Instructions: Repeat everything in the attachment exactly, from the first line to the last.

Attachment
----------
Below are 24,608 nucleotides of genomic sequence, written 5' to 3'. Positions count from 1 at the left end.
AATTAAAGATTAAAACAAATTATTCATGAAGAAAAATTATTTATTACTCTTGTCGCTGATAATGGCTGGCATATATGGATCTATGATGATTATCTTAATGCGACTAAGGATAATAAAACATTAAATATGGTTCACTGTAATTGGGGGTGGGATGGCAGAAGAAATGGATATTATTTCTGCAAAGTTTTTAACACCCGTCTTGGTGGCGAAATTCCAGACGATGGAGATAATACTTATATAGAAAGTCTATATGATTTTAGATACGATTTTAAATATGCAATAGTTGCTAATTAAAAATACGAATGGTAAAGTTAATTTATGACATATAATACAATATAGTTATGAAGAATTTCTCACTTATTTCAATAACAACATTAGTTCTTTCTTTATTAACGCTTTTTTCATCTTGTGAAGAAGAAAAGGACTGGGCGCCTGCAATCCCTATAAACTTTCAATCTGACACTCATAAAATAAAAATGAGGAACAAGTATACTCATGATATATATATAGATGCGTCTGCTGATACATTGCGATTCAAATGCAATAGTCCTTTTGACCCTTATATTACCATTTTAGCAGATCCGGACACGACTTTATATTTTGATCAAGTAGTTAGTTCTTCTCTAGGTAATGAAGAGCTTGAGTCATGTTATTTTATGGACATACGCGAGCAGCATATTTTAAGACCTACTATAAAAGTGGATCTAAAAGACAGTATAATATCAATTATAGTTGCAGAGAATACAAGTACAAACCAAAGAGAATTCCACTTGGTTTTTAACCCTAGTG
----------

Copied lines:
Below are 24,608 nucleotides of genomic sequence, written 5' to 3'. Positions count from 1 at the left end.
AATTAAAGATTAAAACAAATTATTCATGAAGAAAAATTATTTATTACTCTTGTCGCTGATAATGGCTGGCATATATGGATCTATGATGATTATCTTAATGCGACTAAGGATAATAAAACATTAAATATGGTTCACTGTAATTGGGGGTGGGATGGCAGAAGAAATGGATATTATTTCTGCAAAGTTTTTAACACCCGTCTTGGTGGCGAAATTCCAGACGATGGAGATAATACTTATATAGAAAGTCTATATGATTTTAGATACGATTTTAAATATGCAATAGTTGCTAATTAAAAATACGAATGGTAAAGTTAATTTATGACATATAATACAATATAGTTATGAAGAATTTCTCACTTATTTCAATAACAACATTAGTTCTTTCTTTATTAACGCTTTTTTCATCTTGTGAAGAAGAAAAGGACTGGGCGCCTGCAATCCCTATAAACTTTCAATCTGACACTCATAAAATAAAAATGAGGAACAAGTATACTCATGATATATATATAGATGCGTCTGCTGATACATTGCGATTCAAATGCAATAGTCCTTTTGACCCTTATATTACCATTTTAGCAGATCCGGACACGACTTTATATTTTGATCAAGTAGTTAGTTCTTCTCTAGGTAATGAAGAGCTTGAGTCATGTTATTTTATGGACATACGCGAGCAGCATATTTTAAGACCTACTATAAAAGTGGATCTAAAAGACAGTATAATATCAATTATAGTTGCAGAGAATACAAGTACAAACCAAAGAGAATTCCACTTGGTTTTTAACCCTAGTG